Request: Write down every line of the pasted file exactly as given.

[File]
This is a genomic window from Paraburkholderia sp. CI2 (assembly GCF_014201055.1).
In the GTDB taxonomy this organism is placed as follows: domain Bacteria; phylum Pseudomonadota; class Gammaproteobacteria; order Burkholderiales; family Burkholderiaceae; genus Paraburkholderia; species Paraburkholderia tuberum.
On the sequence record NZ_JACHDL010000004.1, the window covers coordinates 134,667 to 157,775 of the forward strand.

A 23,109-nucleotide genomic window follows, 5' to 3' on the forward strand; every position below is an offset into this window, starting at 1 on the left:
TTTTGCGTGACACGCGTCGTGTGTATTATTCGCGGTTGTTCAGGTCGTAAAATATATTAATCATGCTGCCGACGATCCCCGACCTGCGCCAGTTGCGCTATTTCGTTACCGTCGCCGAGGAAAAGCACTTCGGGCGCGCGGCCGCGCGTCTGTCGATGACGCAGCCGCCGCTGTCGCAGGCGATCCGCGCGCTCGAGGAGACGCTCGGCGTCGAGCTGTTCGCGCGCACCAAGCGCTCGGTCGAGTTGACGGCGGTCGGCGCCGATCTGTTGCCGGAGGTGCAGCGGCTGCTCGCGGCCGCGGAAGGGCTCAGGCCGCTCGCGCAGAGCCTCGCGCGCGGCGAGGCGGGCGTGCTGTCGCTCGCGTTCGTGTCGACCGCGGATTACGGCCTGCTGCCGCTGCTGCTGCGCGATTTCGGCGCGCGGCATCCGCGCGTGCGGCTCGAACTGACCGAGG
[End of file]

This is a genomic window from Paraburkholderia sp. CI2 (assembly GCF_014201055.1).
In the GTDB taxonomy this organism is placed as follows: domain Bacteria; phylum Pseudomonadota; class Gammaproteobacteria; order Burkholderiales; family Burkholderiaceae; genus Paraburkholderia; species Paraburkholderia tuberum.
On the sequence record NZ_JACHDL010000004.1, the window covers coordinates 134,667 to 157,775 of the forward strand.

A 23,109-nucleotide genomic window follows, 5' to 3' on the forward strand; every position below is an offset into this window, starting at 1 on the left:
TTTTGCGTGACACGCGTCGTGTGTATTATTCGCGGTTGTTCAGGTCGTAAAATATATTAATCATGCTGCCGACGATCCCCGACCTGCGCCAGTTGCGCTATTTCGTTACCGTCGCCGAGGAAAAGCACTTCGGGCGCGCGGCCGCGCGTCTGTCGATGACGCAGCCGCCGCTGTCGCAGGCGATCCGCGCGCTCGAGGAGACGCTCGGCGTCGAGCTGTTCGCGCGCACCAAGCGCTCGGTCGAGTTGACGGCGGTCGGCGCCGATCTGTTGCCGGAGGTGCAGCGGCTGCTCGCGGCCGCGGAAGGGCTCAGGCCGCTCGCGCAGAGCCTCGCGCGCGGCGAGGCGGGCGTGCTGTCGCTCGCGTTCGTGTCGACCGCGGATTACGGCCTGCTGCCGCTGCTGCTGCGCGATTTCGGCGCGCGGCATCCGCGCGTGCGGCTCGAACTGACCGAGG